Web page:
I sit in one of the seats and watch my siblings.
Themis and Mnemosyne found Poseidon’s headquarters and office in a city called Singapore, a heavily populated city where his shipping company had found an enormous market.
“Did you see this?” Themis holds out the phone, “articles questioning how his company got to be so big in the past decade. One of his competitors lost three vessels in one month to freak storms, another one lost two the next. He’s become a lucky charm to his clients and hit’s made him very rich. I found this too.”
She dragged her finger across the screen to another series of news articles. She had taken to the technology much like Crius had.
“His shipping helped launch another business in Argentina, an agricultural conglomerate that just happened to have some of the most fertile crop harvests that year while others suffered. Run by this woman.”
I don’t think I’ve ever seen Cronus’ jaw so tightly set, for a moment I worry he might explode one of his teeth.
“That traitorous swine, I’ll gut her.”
“It gets worse. I found Dionysus too, he’s in Russia running nightclubs. And Hera is married to Zeus, though she runs some sort of medical facility. They’re all linked together, feeding off one another.”
Mnemosyne looked at the picture of her close friend and winced, he was hanging off two beautiful woman with a half empty bottle of alcohol in each hand. Hera was more respectable looking in her pictures, wearing a white coat.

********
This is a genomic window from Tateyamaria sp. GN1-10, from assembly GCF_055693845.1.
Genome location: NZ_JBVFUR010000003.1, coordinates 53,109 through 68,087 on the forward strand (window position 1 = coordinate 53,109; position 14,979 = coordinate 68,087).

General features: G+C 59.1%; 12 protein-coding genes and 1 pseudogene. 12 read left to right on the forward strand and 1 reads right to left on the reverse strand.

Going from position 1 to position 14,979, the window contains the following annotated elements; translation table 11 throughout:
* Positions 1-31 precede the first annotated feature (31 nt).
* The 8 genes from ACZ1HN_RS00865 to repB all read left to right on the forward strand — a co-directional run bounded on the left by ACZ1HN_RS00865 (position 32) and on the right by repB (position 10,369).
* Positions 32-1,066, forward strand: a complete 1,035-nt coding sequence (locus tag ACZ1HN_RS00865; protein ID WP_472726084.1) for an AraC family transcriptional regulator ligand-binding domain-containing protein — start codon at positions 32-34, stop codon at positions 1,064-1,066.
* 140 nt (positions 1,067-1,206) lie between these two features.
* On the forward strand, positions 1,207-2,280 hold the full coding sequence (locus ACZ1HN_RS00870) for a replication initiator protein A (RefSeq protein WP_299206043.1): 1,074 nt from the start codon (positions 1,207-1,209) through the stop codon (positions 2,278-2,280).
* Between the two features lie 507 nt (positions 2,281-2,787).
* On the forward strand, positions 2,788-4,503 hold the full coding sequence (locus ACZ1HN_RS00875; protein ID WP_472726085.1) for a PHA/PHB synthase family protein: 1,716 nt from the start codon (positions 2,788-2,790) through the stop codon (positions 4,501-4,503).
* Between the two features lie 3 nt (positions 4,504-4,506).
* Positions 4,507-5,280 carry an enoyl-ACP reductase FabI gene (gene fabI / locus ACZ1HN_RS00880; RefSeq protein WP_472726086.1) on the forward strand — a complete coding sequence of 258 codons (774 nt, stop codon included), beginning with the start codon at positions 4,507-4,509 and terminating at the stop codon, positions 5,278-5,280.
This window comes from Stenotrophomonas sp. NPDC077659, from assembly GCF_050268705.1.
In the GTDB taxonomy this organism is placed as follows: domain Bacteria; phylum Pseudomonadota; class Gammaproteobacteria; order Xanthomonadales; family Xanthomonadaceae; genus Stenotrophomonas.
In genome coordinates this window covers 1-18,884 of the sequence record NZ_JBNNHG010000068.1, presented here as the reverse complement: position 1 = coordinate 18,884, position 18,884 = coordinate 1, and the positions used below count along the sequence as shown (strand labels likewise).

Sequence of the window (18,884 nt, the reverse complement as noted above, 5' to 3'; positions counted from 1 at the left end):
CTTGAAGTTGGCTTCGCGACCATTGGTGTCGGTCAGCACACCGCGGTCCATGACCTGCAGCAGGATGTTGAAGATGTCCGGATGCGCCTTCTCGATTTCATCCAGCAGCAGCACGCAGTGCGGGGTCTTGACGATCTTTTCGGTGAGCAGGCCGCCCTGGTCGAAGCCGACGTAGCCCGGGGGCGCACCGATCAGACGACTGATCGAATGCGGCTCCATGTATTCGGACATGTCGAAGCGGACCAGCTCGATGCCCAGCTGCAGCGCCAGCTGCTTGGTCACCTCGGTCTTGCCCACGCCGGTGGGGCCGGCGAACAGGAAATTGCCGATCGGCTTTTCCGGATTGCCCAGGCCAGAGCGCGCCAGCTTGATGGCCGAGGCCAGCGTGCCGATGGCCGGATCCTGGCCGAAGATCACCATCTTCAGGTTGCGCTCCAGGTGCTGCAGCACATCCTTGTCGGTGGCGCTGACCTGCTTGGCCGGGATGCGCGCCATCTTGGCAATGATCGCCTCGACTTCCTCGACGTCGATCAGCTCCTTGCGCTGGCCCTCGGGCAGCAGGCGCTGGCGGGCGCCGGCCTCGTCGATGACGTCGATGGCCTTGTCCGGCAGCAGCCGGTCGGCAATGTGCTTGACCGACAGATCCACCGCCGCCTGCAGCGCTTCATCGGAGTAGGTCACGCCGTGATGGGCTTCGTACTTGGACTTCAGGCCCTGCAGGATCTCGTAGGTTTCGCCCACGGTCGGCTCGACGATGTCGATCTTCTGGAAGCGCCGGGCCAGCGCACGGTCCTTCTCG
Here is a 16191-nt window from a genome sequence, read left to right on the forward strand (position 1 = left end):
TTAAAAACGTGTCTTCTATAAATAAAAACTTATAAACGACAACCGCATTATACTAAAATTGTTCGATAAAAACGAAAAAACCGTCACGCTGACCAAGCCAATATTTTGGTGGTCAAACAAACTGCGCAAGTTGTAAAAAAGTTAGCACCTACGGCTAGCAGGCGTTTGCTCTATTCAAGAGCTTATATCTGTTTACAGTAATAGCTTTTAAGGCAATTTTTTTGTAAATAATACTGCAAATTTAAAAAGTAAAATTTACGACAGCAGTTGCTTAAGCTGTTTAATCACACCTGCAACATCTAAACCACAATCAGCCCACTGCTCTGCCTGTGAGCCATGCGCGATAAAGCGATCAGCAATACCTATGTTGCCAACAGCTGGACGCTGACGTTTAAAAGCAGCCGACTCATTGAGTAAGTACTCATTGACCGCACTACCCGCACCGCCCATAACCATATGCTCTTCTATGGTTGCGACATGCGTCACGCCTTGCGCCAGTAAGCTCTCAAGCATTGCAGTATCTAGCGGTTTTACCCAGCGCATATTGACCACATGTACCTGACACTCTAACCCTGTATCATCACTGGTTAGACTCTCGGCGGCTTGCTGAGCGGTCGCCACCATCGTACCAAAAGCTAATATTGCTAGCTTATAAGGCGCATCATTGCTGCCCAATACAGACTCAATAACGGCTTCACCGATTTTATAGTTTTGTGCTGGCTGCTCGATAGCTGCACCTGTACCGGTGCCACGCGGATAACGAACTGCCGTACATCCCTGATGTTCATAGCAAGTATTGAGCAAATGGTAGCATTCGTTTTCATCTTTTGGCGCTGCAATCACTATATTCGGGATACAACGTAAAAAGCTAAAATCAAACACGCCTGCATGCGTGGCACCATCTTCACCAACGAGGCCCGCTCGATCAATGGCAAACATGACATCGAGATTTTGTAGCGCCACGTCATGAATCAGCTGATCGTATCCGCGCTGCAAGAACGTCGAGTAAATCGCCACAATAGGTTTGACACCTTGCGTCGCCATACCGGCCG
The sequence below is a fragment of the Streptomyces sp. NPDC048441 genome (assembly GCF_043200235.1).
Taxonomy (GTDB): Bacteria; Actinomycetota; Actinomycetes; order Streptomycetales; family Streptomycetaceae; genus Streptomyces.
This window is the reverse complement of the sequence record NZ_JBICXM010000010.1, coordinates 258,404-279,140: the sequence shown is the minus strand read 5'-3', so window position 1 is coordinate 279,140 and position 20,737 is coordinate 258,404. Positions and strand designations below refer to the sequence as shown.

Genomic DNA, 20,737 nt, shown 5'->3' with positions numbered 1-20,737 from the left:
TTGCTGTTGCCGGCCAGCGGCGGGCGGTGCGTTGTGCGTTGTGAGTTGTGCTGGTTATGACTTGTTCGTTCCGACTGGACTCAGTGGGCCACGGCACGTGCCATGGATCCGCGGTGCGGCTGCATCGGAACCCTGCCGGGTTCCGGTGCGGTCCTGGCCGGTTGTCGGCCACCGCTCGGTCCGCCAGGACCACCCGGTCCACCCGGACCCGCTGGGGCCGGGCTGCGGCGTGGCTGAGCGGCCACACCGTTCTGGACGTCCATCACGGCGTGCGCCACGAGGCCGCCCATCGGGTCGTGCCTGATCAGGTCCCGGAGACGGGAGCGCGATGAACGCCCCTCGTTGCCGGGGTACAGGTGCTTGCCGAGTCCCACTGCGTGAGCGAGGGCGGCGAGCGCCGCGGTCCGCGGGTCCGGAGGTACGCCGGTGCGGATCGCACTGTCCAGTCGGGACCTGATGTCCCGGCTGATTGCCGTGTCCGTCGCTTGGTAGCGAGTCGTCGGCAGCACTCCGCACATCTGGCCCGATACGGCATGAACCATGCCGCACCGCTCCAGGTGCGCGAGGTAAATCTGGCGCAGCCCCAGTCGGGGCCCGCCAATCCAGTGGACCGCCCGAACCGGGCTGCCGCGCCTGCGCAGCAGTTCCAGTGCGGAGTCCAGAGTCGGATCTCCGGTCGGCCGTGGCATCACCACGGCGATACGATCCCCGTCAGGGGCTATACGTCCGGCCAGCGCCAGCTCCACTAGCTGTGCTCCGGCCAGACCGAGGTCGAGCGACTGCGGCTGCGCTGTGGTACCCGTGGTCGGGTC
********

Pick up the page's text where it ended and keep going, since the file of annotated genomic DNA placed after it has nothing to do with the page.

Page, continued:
Rhea didn’t look. She would be the most hurt out of any of us. Rhea and Hera were like family. Everyone was family to Rhea.
“What about the others?”
Themis shook her head and went back to the phone. Phoebe was still sitting with Coeus, trying to get him to talk but he just stared ahead blankly. Crius was sleeping on some of the seats towards the back of the craft. No one wanted to talk about it.
We’d left his body behind and it wasn’t right but we couldn’t go back. Not like they would leave a Titan’s body there anyway. The facility was useless without us.
I stand and go to the cockpit to watch the coastline drift by as we fly incredibly low.
“Gotta avoid radar,” our pilot says, “can’t get spotted now.”
I sit and stare.
“Can I ask you something?”
The pilot, Jeff it was, pulls me from my reverie.
“What are you going to do? When all this is over I mean.”
I look out the window again and close my eyes for a moment and remember Iapetus and Theia, their hopes for the mortals. Their faith.
“I will try to do it right this time.”
“So what’s our plan then?”
I smile at him. Mnemosyne says he’s a good sort, didn’t believe any of the stuff about gods right up until the last few hours when it was hard to deny. He had three little girls that needed backpacks and clothes and shoes and pens and a wife that loved him enough to let him take a job halfway around the world.
Apparently, he made a very delightful lasagna.
Whatever that is.
She’d spent some time prodding his mind to be sure he wasn’t going to turn on us.
He shrugs and shoots me a sideways glance.
“I’m not big on the god stuff but you’re real enough. And I guess you all seem decent, you could have killed everyone back there. Especially after…all that. You didn’t though, so I figure I’ll help you out. Plus it keeps me alive. And I like being alive.”
I don’t say anything.
“If that’s alright with you of course.”
“I appreciate it.”
There’s more silence.
“I’m sorry about your sister and brother.”
“Me too,” I go back to staring out at the coastline, “me too.”
It becomes mesmerizing and soon I drift into sleep.